Spoken Like a True Gentleman

Films like The King’s Speech can help to remedy the failure of our schools to teach history

Peter Whittle

While I was talking about history with my young niece and a couple of her friends (all of them educated at local comprehensives), it emerged that one of them thought that Henry VIII was the father of Queen Victoria. I am neither kidding nor exaggerating for effect. You’d think that even on a superficial level, on the basis of a cursory look at images of both, this guy might have been able to tell that styles of dress (let alone painting) couldn’t possibly go through such revolutionary changes within the space of a generation. But no: history, chronology, events — these were a generalised blur to him. The past isn’t just another country for such young people; it’s a forbidden planet. 

Not that these young people aren’t interested. Far from it — it’s the schools that have let them down. In fact, the downgrading of history teaching has happily not been matched by a lessening in the public appetite for popular history. So thank goodness for movies and TV for meeting this demand and in the process keeping the flame alive. Certainly, as a child, my own budding interest in the subject was helped along by watching Glenda Jackson as Elizabeth I and counting off The Six Wives of Henry VIII on the BBC.  The importance of using history as a basis for entertainment in this way, even if it occasionally embellished upon for dramatic effect, should not be underestimated. 

The latest piece of British history to get the big-screen treatment is The King’s Speech, a sympathetic account of the attempts by George VI (Bertie to his family and friends) to conquer his acute stammer, and in particular the singular relationship which grew up between him and his unorthodox Australian speech therapist, Lionel Logue. This is certainly not one of the more swashbuckling chapters in our island story — it barely counts as a footnote — so it is testament to the skill of the writer David Seidler and the director Tom Hooper that the end result is so absorbing, and that we find ourselves taking it as seriously as we do. 

Not that the film is without humour. The whole thing has a jaunty air, a slight wry smile throughout, which nevertheless manages not to mock the characters it portrays. Much has been made in the media of the scenes where George, played by Colin Firth, is encouraged by Logue (Geoffrey Rush) to use four-letter words to unlock his verbal inhibitions. I imagine his daughter, whom we see here as a child, would not be amused by this, but really it is innocent enough. In any case, the real fun is to be had in spotting the various personalities of the era and seeing how well they have been matched up to the better-known names at British Establishment Central Casting. 

Chief among these is Helena Bonham Carter as Bertie’s wife Elizabeth (later the Queen Mother). Playful yet determined and utterly steely, her portrayal has the air of complete truthfulness about it. As George V, Michael Gambon is more benevolent than was probably the case, and Claire Bloom’s screen presence is simply too soft and warm to breathe sufficient ice into the character of Queen Mary. But Anthony Andrews makes a fabulous Baldwin, and on the basis of his performance here, I see a long line of Churchill projects in the offing for Timothy Spall.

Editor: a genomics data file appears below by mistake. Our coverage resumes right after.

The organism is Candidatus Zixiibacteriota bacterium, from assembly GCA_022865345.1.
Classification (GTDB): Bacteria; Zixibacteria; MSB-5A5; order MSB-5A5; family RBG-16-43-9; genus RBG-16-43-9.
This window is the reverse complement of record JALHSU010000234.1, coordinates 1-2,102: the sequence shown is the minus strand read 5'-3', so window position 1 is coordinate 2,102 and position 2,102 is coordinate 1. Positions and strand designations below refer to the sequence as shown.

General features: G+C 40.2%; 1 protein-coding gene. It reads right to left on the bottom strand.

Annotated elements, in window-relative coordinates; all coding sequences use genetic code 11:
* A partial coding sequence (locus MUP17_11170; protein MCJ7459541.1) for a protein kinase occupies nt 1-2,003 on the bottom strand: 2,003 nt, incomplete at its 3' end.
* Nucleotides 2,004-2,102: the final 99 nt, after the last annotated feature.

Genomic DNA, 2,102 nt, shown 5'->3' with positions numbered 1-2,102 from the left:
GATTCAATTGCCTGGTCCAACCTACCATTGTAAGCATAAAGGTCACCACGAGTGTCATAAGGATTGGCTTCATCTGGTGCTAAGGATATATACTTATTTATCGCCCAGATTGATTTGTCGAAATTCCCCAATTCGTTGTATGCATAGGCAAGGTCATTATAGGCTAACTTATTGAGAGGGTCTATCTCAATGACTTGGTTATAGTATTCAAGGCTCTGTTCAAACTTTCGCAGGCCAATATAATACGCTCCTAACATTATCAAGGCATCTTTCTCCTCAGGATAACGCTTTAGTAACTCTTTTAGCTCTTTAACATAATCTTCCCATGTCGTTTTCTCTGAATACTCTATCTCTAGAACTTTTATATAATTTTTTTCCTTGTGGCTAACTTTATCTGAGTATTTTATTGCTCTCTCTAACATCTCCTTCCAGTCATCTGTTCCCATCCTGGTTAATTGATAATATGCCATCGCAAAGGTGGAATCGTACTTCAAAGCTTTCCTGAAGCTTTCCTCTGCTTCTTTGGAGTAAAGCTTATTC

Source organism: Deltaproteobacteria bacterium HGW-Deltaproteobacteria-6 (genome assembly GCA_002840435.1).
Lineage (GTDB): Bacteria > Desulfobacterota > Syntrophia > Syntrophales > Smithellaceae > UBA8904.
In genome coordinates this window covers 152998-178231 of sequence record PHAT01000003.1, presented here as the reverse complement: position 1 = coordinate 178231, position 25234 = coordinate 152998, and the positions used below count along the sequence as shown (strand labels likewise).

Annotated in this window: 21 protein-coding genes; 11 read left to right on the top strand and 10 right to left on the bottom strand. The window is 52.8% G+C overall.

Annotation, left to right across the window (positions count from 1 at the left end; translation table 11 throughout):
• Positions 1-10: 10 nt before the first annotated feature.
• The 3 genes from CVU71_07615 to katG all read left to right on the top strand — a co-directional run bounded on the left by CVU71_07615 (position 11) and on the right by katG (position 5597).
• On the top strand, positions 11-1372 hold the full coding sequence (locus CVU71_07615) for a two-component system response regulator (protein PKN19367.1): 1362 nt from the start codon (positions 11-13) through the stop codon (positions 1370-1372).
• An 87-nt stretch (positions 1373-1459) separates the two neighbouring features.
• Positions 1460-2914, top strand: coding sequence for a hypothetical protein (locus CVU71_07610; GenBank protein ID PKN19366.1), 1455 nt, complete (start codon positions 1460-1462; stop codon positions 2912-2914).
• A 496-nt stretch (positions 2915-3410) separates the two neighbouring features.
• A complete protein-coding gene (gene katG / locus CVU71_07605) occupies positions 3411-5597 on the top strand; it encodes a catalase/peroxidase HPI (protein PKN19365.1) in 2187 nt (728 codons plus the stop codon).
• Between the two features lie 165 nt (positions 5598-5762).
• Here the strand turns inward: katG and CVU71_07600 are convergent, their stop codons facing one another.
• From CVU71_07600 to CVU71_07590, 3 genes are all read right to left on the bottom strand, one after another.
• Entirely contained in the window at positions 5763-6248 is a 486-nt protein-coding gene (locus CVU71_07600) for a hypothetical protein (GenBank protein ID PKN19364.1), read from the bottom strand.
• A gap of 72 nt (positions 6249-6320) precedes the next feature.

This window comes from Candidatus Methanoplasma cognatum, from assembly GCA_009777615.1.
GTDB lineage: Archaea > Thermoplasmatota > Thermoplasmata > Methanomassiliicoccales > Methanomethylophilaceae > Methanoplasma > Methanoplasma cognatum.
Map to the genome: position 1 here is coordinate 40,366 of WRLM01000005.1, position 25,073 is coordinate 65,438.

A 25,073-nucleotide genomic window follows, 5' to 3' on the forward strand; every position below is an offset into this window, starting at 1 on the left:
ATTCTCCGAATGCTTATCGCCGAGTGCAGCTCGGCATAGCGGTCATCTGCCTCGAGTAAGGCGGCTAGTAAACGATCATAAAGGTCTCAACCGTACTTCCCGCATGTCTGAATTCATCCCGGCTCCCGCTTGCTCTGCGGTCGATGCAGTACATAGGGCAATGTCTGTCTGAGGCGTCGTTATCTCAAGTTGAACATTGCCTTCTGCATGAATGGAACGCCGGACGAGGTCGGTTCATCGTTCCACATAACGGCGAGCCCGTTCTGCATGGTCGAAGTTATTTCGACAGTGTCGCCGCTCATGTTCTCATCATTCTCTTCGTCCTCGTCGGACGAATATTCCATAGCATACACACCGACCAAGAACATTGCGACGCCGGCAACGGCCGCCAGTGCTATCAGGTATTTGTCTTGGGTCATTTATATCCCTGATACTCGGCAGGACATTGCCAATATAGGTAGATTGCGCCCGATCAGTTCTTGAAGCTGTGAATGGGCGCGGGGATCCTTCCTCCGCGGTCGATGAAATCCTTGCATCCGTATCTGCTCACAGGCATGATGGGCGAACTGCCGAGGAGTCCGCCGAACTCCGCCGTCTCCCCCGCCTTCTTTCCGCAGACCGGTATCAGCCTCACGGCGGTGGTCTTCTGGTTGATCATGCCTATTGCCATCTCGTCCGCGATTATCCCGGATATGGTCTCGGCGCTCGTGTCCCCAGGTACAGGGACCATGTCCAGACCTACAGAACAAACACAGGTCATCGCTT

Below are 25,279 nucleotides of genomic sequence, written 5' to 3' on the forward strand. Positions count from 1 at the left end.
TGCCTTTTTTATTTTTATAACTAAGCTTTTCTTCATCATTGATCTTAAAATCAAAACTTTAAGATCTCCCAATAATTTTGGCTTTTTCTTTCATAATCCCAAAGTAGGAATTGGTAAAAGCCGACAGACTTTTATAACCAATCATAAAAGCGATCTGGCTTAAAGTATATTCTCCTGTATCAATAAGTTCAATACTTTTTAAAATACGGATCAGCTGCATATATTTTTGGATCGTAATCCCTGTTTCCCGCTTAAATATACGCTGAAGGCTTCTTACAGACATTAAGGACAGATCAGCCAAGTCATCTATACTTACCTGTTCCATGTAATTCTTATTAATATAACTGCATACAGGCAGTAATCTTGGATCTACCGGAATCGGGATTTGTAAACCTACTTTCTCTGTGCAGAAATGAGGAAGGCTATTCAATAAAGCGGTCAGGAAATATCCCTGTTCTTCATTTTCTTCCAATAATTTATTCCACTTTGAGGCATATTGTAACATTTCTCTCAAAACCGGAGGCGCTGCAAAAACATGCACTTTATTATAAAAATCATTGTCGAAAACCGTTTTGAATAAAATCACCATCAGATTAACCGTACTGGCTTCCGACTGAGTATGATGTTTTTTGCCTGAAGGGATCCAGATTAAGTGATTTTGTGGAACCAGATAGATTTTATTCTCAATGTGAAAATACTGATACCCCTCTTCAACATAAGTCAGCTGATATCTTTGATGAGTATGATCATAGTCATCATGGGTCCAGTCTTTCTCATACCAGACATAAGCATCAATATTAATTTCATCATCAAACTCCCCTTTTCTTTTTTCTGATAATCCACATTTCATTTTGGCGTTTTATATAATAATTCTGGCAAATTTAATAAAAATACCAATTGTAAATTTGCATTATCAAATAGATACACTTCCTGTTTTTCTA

But it is Firth’s film, and he is on screen for virtually all of it. Physically more imposing than the real king, he nevertheless conveys brilliantly the brittleness and petulance that gave rise to the monarch’s famous bouts of temper. He begins as not especially sympathetic, but by the time he makes his first wartime speech we have come to know him so well we are willing him on. There are wonderful touches: mindful of the King’s shyness and nerves before this important speech, Logue ensures that the lofty state room at the palace from which the broadcast is to be made is reduced, by the use of dark curtains and soundproof padding, to the size of a cozy booth. 

Just as The Queen was the best bit of PR the present monarch could have hoped for in recent years, so this film will do more to enhance George VI’s already solid historical standing than any number of biographies. It will also be yet another nail in the coffin of what remains of Edward VIII’s reputation. This has just been shredded in the superb TV adaptation of William Boyd’s Any Human Heart, which portrayed the Windsors as a stupid, ghastly and pinched couple. In The King’s Speech, Edward is played by Guy Pearce as vain, vacuous and trivial. To think, for decades Edward and Wallis were up there with Anthony and Cleopatra and Burton and Taylor as one of the great romantic couples, wronged by history. The film confirms what many always thought: what a near-miss that was. 

Finally, a brief word about a very worthwhile documentary feature that might already have gone from cinema screens but which should be available on DVD. Enemies of the People is an exploration of the killing-fields of the Khmer Rouge in Cambodia. It centres on the decade-long attempt by the journalist Thet Sambath to track down and confront those responsible for the mass murder under Pol Pot, from his right-hand man down to the local peasants simply carrying out orders. The matter-of-factness of the executioners, willing or otherwise, whom he interviews is chilling. The murderousness of communist dictatorships continues to be shamefully neglected by filmmakers, documentary or otherwise, so this is unusual and not to be missed. 

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